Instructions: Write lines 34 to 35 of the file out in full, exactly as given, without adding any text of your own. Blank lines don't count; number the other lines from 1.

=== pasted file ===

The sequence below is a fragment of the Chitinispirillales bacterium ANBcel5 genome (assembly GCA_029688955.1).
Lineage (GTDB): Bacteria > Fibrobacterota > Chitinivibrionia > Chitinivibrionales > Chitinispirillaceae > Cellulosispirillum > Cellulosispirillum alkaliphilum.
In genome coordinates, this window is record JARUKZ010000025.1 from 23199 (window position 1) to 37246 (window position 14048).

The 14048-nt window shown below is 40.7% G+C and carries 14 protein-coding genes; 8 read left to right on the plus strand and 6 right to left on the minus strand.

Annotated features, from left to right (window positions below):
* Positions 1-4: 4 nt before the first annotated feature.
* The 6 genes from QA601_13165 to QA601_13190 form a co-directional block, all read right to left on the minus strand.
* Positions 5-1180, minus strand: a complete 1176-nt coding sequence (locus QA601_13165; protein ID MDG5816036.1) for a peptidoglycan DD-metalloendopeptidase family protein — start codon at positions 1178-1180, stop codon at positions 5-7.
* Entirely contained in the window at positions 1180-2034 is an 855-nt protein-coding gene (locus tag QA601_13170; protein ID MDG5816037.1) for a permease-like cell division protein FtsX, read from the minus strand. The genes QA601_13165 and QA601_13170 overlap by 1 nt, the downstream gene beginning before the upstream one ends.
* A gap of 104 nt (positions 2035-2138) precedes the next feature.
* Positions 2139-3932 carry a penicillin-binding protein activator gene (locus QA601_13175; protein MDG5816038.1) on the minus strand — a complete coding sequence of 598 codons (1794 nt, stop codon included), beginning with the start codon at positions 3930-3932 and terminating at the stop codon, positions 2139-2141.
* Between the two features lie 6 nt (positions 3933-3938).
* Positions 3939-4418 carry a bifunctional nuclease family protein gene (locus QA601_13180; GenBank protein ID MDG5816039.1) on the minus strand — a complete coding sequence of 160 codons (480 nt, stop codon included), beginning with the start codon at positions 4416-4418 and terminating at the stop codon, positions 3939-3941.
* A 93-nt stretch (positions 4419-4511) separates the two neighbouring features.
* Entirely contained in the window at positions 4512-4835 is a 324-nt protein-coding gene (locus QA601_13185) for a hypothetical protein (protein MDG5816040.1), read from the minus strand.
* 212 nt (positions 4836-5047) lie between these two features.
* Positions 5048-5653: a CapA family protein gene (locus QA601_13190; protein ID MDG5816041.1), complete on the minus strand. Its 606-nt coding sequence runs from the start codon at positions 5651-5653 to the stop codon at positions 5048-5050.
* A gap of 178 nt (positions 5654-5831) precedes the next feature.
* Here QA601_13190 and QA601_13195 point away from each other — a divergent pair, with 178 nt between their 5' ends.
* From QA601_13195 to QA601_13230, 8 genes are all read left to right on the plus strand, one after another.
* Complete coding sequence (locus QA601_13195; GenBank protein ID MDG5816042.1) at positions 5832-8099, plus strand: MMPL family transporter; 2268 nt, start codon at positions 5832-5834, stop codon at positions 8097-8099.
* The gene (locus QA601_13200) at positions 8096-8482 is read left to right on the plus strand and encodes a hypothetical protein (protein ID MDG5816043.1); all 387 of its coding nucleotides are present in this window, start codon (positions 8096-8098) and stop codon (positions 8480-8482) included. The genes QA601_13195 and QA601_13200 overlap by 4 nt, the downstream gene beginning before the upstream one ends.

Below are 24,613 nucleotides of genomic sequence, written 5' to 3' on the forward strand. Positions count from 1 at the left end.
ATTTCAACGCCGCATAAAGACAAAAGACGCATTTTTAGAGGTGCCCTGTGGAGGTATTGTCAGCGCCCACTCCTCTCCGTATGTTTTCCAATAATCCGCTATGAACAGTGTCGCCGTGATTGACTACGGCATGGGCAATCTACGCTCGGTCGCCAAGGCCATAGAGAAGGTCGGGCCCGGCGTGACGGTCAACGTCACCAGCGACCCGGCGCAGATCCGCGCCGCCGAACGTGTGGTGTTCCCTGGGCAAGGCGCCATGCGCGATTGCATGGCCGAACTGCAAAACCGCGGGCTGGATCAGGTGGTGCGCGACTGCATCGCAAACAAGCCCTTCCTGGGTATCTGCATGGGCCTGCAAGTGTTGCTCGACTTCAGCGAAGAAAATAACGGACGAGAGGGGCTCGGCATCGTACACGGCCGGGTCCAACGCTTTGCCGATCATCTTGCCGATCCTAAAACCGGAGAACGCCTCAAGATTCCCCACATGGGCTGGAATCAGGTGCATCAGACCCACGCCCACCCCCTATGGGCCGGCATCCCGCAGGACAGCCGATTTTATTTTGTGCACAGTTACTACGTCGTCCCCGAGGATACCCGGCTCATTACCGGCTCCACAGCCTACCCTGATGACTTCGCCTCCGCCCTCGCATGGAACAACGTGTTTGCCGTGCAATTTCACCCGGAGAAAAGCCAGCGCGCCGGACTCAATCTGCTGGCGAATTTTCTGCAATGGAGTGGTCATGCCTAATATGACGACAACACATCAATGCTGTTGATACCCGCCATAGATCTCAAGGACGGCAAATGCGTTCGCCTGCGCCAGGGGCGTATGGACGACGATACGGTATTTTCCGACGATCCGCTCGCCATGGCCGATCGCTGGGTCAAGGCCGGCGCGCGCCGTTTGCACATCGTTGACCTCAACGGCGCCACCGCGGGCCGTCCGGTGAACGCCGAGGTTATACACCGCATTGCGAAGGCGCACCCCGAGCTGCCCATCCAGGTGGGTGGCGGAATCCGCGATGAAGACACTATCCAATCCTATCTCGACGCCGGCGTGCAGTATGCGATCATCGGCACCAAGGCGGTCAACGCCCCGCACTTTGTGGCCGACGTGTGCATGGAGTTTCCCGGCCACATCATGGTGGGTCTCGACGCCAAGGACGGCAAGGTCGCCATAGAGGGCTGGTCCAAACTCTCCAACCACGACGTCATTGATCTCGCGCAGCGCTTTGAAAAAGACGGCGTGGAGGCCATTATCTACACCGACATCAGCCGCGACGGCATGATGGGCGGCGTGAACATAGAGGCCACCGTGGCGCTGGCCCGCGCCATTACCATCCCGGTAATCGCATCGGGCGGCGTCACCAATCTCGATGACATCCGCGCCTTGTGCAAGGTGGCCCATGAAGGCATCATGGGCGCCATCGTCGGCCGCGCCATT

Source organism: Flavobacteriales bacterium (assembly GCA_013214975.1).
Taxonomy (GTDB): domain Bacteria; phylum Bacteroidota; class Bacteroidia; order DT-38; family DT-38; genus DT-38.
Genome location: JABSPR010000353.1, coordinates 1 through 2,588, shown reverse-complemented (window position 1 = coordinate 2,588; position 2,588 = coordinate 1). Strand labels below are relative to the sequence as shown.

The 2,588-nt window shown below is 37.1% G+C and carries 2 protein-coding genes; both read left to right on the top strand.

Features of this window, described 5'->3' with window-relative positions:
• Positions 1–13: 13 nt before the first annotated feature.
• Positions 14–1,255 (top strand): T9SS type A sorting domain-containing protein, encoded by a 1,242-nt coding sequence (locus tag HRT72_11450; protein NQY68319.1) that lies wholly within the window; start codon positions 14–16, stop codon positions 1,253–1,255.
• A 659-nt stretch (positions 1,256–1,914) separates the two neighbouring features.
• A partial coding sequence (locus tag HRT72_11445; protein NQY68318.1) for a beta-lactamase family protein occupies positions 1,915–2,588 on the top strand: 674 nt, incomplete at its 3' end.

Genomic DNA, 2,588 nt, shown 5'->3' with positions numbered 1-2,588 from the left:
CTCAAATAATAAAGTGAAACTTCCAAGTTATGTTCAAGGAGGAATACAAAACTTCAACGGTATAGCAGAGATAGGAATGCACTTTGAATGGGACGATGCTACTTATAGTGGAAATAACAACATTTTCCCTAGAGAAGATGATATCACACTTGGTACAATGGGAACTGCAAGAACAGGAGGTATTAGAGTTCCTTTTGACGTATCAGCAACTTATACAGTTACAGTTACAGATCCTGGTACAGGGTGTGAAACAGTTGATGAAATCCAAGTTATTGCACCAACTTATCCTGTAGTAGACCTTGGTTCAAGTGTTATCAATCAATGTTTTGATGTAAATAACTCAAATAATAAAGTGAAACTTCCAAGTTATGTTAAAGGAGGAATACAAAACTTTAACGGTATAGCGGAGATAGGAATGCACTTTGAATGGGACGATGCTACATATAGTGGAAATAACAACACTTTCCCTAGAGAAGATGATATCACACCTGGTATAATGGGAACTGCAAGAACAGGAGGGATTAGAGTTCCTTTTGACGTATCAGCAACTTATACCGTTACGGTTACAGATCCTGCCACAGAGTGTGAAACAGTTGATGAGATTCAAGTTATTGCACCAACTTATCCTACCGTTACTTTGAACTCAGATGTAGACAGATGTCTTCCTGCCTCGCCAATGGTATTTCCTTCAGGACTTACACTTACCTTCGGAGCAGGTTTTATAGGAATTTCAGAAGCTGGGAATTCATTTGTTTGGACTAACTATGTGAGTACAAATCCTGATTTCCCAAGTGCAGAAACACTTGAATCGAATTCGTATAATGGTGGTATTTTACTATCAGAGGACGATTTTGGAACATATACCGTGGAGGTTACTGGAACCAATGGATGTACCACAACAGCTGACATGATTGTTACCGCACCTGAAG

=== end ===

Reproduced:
Genomic DNA, 2,588 nt, shown 5'->3' with positions numbered 1-2,588 from the left:
CTCAAATAATAAAGTGAAACTTCCAAGTTATGTTCAAGGAGGAATACAAAACTTCAACGGTATAGCAGAGATAGGAATGCACTTTGAATGGGACGATGCTACTTATAGTGGAAATAACAACATTTTCCCTAGAGAAGATGATATCACACTTGGTACAATGGGAACTGCAAGAACAGGAGGTATTAGAGTTCCTTTTGACGTATCAGCAACTTATACAGTTACAGTTACAGATCCTGGTACAGGGTGTGAAACAGTTGATGAAATCCAAGTTATTGCACCAACTTATCCTGTAGTAGACCTTGGTTCAAGTGTTATCAATCAATGTTTTGATGTAAATAACTCAAATAATAAAGTGAAACTTCCAAGTTATGTTAAAGGAGGAATACAAAACTTTAACGGTATAGCGGAGATAGGAATGCACTTTGAATGGGACGATGCTACATATAGTGGAAATAACAACACTTTCCCTAGAGAAGATGATATCACACCTGGTATAATGGGAACTGCAAGAACAGGAGGGATTAGAGTTCCTTTTGACGTATCAGCAACTTATACCGTTACGGTTACAGATCCTGCCACAGAGTGTGAAACAGTTGATGAGATTCAAGTTATTGCACCAACTTATCCTACCGTTACTTTGAACTCAGATGTAGACAGATGTCTTCCTGCCTCGCCAATGGTATTTCCTTCAGGACTTACACTTACCTTCGGAGCAGGTTTTATAGGAATTTCAGAAGCTGGGAATTCATTTGTTTGGACTAACTATGTGAGTACAAATCCTGATTTCCCAAGTGCAGAAACACTTGAATCGAATTCGTATAATGGTGGTATTTTACTATCAGAGGACGATTTTGGAACATATACCGTGGAGGTTACTGGAACCAATGGATGTACCACAACAGCTGACATGATTGTTACCGCACCTGAAG